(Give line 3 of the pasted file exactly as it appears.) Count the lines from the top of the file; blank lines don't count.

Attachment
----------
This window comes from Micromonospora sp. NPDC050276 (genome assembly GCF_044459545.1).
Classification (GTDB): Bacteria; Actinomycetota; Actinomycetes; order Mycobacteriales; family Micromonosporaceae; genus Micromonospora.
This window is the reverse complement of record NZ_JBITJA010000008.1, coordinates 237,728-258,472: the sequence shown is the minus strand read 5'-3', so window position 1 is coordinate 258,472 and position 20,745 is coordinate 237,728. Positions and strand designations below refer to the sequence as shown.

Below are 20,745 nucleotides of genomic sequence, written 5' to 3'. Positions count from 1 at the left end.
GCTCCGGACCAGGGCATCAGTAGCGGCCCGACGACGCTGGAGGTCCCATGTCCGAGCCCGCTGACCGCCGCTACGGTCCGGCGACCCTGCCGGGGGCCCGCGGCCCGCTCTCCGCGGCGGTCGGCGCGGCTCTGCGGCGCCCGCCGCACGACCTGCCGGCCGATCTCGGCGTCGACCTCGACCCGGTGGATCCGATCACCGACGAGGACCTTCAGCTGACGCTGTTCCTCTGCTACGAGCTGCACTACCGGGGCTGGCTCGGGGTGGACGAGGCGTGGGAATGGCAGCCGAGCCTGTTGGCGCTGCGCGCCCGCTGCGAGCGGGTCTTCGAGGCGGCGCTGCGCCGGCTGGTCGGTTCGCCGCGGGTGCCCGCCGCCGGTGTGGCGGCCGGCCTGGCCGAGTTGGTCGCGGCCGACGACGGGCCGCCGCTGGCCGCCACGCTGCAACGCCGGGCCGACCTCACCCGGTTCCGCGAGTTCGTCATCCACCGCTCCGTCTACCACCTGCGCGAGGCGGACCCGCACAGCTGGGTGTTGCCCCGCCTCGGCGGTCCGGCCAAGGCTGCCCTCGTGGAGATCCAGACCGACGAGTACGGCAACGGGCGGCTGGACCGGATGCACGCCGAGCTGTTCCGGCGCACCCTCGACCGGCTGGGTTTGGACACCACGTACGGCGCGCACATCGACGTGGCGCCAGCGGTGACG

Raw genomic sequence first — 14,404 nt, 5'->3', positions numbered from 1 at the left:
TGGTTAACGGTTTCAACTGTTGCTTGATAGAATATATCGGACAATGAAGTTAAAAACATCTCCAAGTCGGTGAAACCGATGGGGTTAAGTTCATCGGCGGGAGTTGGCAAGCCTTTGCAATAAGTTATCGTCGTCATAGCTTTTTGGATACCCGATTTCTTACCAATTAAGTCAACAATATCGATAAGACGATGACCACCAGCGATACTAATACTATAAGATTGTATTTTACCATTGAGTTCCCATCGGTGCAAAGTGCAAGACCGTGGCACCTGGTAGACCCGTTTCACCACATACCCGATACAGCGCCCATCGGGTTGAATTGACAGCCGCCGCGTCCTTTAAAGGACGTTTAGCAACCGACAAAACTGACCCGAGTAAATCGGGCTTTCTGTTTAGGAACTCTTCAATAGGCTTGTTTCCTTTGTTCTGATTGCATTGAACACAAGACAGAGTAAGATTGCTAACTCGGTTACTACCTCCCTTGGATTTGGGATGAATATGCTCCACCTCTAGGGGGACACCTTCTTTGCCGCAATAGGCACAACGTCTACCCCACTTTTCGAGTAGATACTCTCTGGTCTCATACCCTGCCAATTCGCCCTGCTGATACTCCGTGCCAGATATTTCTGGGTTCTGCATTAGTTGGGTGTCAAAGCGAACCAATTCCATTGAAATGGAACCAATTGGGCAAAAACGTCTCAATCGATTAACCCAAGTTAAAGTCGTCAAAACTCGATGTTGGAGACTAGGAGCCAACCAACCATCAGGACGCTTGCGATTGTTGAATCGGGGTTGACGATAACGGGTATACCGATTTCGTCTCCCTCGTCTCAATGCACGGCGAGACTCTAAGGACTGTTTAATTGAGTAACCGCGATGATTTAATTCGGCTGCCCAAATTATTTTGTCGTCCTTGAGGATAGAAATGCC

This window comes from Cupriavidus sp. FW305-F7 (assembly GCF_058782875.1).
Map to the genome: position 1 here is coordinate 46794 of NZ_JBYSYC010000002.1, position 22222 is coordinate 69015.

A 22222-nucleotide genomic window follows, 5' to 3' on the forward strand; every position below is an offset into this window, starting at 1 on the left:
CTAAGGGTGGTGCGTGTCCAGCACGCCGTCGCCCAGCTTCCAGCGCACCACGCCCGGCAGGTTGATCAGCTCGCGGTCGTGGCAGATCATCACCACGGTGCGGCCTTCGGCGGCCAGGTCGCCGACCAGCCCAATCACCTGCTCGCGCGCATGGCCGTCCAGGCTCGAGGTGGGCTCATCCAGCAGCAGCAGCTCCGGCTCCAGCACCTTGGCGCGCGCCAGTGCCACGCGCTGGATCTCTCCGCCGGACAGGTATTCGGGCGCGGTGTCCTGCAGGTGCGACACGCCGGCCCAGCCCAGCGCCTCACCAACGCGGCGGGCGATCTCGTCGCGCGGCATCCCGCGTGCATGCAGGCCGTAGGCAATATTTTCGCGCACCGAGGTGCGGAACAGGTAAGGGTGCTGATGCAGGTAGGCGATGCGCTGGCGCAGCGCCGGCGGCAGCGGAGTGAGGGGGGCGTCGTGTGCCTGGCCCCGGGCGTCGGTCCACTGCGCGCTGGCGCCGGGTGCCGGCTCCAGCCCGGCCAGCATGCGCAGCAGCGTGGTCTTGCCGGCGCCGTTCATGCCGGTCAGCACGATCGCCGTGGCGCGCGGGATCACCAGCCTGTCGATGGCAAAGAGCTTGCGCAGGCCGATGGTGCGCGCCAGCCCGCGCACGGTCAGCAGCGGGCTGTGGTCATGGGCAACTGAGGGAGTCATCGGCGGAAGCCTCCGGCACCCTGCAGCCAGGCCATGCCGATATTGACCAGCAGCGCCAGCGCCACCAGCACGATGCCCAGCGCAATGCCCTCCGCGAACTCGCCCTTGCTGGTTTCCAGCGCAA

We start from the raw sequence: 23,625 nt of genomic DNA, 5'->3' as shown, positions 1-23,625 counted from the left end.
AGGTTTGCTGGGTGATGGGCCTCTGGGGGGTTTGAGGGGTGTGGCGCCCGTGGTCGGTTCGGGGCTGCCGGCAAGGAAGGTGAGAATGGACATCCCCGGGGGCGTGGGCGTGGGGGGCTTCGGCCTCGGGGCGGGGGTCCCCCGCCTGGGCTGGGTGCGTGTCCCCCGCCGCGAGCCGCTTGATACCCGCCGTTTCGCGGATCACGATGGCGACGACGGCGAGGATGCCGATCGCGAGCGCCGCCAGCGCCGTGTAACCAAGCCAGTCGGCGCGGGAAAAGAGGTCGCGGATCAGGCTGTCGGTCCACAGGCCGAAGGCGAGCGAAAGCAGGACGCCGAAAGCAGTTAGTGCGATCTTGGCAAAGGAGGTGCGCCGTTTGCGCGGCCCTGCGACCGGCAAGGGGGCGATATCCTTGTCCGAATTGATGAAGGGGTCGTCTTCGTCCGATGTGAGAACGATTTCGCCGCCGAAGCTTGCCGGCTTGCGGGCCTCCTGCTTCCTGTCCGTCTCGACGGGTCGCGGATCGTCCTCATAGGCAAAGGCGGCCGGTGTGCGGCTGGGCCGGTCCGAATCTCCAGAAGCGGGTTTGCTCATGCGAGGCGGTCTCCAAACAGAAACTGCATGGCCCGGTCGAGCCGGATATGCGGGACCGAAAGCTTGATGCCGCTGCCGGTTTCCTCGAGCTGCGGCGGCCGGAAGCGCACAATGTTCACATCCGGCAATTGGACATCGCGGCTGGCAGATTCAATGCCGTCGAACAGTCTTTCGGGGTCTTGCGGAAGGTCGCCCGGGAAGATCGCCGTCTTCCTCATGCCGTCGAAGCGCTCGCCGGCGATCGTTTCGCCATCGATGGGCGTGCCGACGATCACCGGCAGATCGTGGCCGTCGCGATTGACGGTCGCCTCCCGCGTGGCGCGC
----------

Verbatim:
This window is the reverse complement of record NZ_JBITJA010000008.1, coordinates 237,728-258,472: the sequence shown is the minus strand read 5'-3', so window position 1 is coordinate 258,472 and position 20,745 is coordinate 237,728. Positions and strand designations below refer to the sequence as shown.